Ask Any Scientist!

Last Sunday’s homily included railing against same-sex marriage (oh goodie!) using the good old reproduction argument. The priest’s exact words went something like this: “Only a man and a woman can join together to create life. The proper way to create life is within marriage. A man and a man cannot create life! A woman and a woman cannot create life! It is impossible! Ask any scientist, and he will tell you this is true!”

Well, maybe you shouldn’t ask any scientist. In particular, don’t ask the Japanese scientists who created a genetically unique offspring by combining the genes of two female mice. This may never be attempted using human genes, but we can no longer say with complete accuracy that same-sex reproduction is “impossible.”

Of course, this “success” happened in a laboratory after many failed attempts, so one could certainly argue (rightly so) that such a thing is not “natural.” But we get into murky territory when we start using that argument against homosexuality, too. Because scientific research also shows that homosexuality is, in fact, natural. And while same-sex reproduction may not be “natural,” many anthropologists feel that the rearing of children by same-sex parents serves a biological function: namely, that there are “extra” parents around who are not diverting resources by having their own children but are still contributing to the well-being of a society’s next generation. This, they argue, is why homosexuality has not been eliminated from the gene pool — it serves an evolutionary function. And, oh dear, it’s OK for Catholicism to accept the scientific evidence of evolution. Do you see how quickly this issue gets sticky?

Look, where I fall on this issue has never been a big secret. I believe that homophobia, not homosexuality, is the true “sin” that plagues organized religion. When I write fiction with gay themes, a writer friend of mine whose Christianity leads her to believe differently than I do about this issue, often asks, “Are you trying to argue for the ‘rightness’ of homosexuality?”

And I say, “No. I’m trying to argue against the ‘wrongness’ of homophobia.”

And just so now, I’m not trying to argue for the “rightness” of same-sex reproduction, or the “rightness” of homosexuality in nature. I’m arguing against the “wrongness” of basing arguments against homosexuality on science when the science doesn’t actually back you up. If you want to use religion to justify your prejudices, that’s your own prerogative (just as it is mine to disagree with you.) But we need to be very careful when trying to twist science to support our prejudices. Because science is not easily twistable. Evidence is so inconvenient, isn’t it?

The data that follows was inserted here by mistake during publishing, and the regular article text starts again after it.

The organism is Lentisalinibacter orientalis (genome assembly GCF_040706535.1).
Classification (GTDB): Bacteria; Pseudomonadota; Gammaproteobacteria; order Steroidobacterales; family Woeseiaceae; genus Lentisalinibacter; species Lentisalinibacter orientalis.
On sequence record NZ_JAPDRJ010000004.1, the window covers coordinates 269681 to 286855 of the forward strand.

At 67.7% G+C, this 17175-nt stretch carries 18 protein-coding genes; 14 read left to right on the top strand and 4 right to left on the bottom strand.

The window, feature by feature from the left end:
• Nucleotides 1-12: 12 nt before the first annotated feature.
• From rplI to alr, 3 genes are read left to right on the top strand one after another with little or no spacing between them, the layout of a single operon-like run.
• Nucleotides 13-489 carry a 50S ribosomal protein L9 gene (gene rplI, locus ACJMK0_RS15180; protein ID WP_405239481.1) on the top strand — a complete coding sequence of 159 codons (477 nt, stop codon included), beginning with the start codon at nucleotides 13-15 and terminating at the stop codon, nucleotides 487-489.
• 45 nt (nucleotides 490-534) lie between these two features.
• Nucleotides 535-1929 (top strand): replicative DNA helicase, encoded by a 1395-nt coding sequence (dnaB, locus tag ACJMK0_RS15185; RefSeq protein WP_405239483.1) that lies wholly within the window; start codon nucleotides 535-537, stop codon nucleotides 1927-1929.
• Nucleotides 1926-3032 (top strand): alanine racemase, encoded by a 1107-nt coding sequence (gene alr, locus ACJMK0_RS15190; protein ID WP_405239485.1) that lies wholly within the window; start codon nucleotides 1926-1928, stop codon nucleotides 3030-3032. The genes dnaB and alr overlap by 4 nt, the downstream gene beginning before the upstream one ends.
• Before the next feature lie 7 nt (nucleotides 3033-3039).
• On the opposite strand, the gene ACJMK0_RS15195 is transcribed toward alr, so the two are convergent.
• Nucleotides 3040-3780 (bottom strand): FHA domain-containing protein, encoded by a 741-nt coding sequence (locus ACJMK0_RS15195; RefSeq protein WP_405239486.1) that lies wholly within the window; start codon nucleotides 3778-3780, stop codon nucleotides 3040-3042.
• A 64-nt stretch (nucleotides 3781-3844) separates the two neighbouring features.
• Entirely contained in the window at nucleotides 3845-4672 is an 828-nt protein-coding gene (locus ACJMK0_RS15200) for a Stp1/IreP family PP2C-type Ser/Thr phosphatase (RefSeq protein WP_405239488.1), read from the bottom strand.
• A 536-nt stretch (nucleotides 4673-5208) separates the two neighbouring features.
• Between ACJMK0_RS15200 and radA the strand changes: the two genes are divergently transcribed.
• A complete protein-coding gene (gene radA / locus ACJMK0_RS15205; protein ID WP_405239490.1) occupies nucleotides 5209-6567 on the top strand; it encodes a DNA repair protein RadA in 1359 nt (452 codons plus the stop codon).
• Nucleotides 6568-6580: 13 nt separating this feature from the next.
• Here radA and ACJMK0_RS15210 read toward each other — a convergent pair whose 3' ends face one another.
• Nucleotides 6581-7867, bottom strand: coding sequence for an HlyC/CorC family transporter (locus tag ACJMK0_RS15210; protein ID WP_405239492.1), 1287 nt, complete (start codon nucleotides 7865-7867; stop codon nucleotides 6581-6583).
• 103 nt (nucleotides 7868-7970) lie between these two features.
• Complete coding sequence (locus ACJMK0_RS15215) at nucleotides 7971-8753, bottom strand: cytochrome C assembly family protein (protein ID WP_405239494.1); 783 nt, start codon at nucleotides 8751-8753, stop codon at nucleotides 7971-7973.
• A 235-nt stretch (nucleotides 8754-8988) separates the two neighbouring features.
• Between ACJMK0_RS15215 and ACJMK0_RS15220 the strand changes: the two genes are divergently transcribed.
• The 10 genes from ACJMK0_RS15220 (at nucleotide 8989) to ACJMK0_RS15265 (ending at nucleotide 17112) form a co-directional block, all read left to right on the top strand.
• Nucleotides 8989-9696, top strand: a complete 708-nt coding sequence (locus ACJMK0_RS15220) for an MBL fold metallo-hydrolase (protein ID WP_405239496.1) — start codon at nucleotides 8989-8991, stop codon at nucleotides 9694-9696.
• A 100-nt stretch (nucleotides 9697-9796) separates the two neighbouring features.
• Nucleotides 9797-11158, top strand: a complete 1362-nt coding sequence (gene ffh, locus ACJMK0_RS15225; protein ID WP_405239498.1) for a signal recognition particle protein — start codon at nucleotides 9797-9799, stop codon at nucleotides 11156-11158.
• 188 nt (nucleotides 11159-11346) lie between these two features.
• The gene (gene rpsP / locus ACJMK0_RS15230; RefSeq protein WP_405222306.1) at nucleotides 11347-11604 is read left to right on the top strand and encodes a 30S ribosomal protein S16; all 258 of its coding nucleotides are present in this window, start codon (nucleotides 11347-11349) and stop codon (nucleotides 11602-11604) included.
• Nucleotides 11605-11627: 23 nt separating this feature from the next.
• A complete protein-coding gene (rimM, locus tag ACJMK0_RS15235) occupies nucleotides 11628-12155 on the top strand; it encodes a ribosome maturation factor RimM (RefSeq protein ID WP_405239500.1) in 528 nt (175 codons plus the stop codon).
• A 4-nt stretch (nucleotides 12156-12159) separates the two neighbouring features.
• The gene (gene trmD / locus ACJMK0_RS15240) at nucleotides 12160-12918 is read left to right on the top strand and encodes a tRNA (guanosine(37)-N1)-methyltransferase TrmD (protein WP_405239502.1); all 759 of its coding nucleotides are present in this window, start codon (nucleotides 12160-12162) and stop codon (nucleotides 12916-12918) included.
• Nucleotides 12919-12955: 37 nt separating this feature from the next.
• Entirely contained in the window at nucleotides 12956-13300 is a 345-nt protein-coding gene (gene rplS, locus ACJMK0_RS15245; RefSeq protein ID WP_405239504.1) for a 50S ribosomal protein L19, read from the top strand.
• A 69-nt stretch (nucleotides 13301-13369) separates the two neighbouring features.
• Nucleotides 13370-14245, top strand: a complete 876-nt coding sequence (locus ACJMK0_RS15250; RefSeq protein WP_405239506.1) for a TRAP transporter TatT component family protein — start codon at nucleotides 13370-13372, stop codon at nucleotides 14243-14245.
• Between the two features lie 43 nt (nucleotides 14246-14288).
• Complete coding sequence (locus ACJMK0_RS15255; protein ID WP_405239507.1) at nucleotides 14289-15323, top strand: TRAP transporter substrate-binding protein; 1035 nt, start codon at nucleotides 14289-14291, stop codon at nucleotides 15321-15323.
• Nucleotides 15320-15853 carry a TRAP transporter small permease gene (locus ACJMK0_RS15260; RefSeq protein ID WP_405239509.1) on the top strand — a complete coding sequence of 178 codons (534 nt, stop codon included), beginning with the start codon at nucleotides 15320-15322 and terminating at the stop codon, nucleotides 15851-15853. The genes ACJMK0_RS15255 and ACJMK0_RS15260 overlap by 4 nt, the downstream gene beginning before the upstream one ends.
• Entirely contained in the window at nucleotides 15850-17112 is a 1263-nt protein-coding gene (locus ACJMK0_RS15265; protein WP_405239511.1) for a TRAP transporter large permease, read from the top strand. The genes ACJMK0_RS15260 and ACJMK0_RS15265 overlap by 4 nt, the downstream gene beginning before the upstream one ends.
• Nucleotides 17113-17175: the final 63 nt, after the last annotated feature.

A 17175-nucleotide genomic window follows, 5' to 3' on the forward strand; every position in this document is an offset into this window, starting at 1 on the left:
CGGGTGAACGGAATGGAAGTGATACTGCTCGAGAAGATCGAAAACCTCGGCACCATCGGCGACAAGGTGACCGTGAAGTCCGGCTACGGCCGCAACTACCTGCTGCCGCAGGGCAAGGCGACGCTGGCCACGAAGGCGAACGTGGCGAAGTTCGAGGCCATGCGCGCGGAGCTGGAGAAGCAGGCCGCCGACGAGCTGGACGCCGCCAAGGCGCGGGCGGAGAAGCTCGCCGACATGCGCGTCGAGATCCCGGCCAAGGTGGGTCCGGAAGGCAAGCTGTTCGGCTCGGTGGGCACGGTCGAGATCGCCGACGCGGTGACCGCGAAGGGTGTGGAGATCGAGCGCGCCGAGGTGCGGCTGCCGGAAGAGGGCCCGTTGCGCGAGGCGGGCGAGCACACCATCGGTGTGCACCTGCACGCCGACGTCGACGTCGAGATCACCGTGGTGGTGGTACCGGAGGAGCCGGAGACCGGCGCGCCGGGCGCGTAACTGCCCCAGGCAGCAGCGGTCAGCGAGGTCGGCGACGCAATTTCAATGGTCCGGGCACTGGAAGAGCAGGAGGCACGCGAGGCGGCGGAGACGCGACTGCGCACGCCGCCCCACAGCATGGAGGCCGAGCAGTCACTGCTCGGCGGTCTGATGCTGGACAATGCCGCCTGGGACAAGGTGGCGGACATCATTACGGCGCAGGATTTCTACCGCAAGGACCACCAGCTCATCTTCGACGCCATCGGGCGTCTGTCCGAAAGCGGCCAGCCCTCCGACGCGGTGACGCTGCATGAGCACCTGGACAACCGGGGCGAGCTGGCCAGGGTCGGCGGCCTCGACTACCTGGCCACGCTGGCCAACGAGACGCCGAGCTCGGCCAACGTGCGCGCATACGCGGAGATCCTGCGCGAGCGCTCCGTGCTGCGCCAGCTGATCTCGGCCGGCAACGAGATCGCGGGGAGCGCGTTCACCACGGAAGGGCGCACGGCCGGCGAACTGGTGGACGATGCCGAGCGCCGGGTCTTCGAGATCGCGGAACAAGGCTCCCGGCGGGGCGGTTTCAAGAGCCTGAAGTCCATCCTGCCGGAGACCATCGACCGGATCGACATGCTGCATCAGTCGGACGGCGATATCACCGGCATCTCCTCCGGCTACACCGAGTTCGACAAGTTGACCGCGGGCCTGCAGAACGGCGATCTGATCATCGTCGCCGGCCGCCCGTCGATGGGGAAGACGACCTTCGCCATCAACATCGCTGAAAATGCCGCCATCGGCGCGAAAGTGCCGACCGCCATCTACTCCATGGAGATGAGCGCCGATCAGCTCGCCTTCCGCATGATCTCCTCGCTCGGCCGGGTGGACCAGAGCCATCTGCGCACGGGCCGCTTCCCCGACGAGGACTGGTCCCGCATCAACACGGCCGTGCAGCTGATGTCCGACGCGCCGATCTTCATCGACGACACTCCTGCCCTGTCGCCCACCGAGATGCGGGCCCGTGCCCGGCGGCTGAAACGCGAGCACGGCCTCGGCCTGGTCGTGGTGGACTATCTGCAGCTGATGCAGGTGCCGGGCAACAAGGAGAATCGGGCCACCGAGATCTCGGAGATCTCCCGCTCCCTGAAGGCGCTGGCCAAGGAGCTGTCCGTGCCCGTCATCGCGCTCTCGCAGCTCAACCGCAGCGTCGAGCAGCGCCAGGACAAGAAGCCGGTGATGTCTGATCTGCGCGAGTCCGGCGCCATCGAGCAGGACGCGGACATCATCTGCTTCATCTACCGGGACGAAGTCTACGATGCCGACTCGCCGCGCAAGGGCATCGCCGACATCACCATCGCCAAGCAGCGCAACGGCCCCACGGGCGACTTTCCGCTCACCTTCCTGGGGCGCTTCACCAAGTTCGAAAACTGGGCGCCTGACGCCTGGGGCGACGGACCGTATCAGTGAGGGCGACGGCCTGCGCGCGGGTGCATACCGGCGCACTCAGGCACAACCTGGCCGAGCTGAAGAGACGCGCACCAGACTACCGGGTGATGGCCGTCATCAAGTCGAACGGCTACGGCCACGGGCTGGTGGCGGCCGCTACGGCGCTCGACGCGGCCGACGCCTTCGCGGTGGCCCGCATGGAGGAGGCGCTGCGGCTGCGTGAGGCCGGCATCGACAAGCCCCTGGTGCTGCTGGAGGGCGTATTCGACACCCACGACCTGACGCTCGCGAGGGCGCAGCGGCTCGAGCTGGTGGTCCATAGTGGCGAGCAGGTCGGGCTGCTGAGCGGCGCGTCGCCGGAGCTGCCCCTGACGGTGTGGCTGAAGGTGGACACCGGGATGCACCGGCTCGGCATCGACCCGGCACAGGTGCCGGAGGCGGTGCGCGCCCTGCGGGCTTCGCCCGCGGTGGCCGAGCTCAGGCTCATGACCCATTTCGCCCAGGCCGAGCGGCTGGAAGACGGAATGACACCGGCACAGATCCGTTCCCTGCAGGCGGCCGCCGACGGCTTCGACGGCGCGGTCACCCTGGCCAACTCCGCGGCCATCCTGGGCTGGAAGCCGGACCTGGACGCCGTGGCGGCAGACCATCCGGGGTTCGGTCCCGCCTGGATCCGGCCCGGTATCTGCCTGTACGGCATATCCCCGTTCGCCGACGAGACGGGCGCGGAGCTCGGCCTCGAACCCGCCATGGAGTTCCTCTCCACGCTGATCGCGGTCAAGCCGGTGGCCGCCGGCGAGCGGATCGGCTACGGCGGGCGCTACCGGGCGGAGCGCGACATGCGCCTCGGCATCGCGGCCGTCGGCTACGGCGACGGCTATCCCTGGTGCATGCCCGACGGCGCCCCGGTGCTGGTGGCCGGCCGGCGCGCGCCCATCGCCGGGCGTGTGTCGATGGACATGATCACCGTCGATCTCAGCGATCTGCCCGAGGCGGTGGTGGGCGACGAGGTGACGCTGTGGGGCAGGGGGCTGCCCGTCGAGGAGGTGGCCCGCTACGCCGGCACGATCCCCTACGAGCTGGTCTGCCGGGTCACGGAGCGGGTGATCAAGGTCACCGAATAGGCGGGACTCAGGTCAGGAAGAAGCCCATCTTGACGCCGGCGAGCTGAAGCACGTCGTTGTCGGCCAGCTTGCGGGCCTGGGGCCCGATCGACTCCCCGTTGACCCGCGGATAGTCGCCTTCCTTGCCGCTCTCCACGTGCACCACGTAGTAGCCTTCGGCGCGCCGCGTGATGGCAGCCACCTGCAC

3 thoughts on “Ask Any Scientist!

    • Your comparison of eugenics to what I’m talking about is flawed on at least two levels.
      1. Eugenics is considered by many to be “pseudoscience” and not based on sound scientific evidence at all. For example, if you take the notorious eugenics practices of the Nazis, you see that they wanted to increase the breeding of “desired” populations, the so-called Aryan race. And yet, breeding for similarity is not sound. Biology favors diversity, and reproduction between those with dissimilar genes will actually lead to healthier offspring than breeding those with similar genes (part of the reason for the universal taboo against inbreeding.) If we look at dog breeding, for example, “purebreds” may have a certain level of prestige, but any vet will tell you that “mutts” are healthier. Why? Genetic diversity. Moreover, much of eugenics is based on subjective, not objective, premises. What one person or population considers “undesirable” is not by any means a universally undesired trait, as we’ve all seen through eugenics preferences that prioritize eliminating certain races from the population, for example.
      2. Just because some of the premises of eugenics are scientifically sound doesn’t mean that it’s moral to practice them. For example, you can say with reasonable accuracy that it is possible to eliminate or significantly reduce certain traits from the gene pool through sterilization. That doesn’t make it right. Notice that I am not making an argument *for* the morality of same-sex breeding — I leave that up to individual conscience. I’m making an argument against using the premise that it’s “impossible,” which is not scientifically sound. In the case of eugenics, it would be similar to saying, “It’s impossible to eliminate certain genes from the gene pool!” That’s most likely not a true statement. However, I could and would say that eliminating certain traits from the gene pool is immoral. That’s my prerogative, just as it is yours to disagree with whether something SHOULD be done just because it is possible. But disagreeing with the morality of something and stating, contrary to evidence, whether it is possible or not are two different things, and that is the point I’m making in my post.

  1. Pingback: Why I Write: Because I’m Not Always Brave « LL Word

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